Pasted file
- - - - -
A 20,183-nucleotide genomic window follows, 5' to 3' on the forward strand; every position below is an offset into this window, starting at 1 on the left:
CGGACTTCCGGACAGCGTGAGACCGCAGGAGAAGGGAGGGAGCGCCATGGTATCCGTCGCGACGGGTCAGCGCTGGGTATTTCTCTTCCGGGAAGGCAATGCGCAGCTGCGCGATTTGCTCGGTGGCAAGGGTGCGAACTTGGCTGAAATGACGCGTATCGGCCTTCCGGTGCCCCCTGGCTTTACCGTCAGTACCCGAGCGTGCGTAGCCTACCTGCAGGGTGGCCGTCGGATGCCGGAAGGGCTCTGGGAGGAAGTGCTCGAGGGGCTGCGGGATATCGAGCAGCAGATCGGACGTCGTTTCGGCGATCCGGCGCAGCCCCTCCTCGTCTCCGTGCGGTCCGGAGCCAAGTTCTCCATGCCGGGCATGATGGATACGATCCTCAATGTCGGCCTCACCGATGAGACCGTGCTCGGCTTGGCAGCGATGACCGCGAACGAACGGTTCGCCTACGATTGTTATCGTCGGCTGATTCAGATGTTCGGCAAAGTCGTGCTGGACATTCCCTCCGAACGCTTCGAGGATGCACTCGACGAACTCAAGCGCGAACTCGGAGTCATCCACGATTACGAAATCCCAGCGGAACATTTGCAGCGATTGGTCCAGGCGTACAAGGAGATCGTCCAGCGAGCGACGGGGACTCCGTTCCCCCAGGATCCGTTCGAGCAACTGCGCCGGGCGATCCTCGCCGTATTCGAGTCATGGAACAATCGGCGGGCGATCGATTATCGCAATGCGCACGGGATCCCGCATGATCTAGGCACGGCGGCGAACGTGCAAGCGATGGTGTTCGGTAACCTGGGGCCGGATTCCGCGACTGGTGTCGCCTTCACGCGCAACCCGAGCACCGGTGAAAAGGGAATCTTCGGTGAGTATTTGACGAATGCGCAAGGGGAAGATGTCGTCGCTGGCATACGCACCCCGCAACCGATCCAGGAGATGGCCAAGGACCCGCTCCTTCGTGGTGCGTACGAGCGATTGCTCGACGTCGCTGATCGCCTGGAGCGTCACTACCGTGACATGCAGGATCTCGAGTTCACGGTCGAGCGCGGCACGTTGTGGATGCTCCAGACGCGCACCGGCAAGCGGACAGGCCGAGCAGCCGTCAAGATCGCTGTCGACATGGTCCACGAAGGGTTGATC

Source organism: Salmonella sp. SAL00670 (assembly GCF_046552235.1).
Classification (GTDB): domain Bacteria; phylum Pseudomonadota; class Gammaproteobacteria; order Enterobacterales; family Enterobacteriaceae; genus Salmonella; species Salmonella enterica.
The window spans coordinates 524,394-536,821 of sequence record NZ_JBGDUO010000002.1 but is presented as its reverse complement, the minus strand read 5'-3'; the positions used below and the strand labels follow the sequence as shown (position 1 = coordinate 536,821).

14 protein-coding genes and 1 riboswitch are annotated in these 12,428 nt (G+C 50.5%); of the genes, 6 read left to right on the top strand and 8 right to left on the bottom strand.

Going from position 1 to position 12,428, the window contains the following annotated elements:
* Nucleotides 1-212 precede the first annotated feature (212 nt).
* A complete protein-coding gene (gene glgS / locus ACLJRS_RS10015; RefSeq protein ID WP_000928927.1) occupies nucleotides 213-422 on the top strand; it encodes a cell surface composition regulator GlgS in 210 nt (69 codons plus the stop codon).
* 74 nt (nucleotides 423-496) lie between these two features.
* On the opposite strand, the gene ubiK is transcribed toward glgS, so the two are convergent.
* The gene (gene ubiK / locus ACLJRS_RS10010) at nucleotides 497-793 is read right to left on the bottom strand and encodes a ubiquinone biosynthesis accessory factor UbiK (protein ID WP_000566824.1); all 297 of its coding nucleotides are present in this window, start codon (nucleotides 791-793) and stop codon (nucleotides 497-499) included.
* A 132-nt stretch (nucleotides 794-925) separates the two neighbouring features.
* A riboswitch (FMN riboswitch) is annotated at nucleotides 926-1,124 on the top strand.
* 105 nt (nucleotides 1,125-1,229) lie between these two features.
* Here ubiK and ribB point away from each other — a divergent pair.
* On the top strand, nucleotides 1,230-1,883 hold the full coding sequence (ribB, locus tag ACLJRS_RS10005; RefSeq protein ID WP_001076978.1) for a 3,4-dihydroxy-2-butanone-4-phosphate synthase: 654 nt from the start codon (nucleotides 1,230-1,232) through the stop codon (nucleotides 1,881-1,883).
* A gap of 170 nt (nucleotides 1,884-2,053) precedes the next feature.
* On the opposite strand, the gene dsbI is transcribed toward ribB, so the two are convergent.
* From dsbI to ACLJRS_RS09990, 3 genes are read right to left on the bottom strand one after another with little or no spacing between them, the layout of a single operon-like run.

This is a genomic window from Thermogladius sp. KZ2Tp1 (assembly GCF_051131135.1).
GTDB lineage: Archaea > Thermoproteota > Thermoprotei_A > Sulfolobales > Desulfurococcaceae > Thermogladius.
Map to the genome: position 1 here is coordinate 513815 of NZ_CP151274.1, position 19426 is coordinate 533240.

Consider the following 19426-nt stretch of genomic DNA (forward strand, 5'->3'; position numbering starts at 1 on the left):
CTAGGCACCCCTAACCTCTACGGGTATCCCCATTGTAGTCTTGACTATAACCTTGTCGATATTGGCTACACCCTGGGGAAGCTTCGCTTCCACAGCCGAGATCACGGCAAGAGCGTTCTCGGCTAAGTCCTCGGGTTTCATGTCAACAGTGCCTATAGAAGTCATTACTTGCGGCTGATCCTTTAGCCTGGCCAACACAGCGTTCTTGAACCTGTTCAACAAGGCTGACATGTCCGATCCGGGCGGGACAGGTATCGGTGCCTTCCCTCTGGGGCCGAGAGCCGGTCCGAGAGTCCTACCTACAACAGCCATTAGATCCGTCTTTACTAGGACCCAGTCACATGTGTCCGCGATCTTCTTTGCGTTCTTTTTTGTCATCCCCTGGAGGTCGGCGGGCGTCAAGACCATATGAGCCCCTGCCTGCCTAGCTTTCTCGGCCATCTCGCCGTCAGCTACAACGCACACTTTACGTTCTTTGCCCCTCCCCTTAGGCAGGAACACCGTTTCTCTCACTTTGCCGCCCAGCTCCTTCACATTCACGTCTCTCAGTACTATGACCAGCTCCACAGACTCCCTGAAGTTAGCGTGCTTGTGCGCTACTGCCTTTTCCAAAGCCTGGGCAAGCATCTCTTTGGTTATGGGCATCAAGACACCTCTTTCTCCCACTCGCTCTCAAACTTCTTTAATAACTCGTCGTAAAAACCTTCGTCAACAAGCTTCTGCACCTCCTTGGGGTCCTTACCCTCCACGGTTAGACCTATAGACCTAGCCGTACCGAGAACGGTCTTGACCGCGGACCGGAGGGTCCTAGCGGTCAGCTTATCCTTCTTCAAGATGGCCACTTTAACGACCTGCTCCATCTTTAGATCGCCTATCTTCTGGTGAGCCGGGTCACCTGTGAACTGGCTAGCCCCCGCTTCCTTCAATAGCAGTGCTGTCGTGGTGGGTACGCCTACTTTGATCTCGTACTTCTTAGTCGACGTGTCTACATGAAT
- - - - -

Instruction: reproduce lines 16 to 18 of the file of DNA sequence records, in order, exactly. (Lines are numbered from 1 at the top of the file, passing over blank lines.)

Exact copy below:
* Here ubiK and ribB point away from each other — a divergent pair.
* On the top strand, nucleotides 1,230-1,883 hold the full coding sequence (ribB, locus tag ACLJRS_RS10005; RefSeq protein ID WP_001076978.1) for a 3,4-dihydroxy-2-butanone-4-phosphate synthase: 654 nt from the start codon (nucleotides 1,230-1,232) through the stop codon (nucleotides 1,881-1,883).
* A gap of 170 nt (nucleotides 1,884-2,053) precedes the next feature.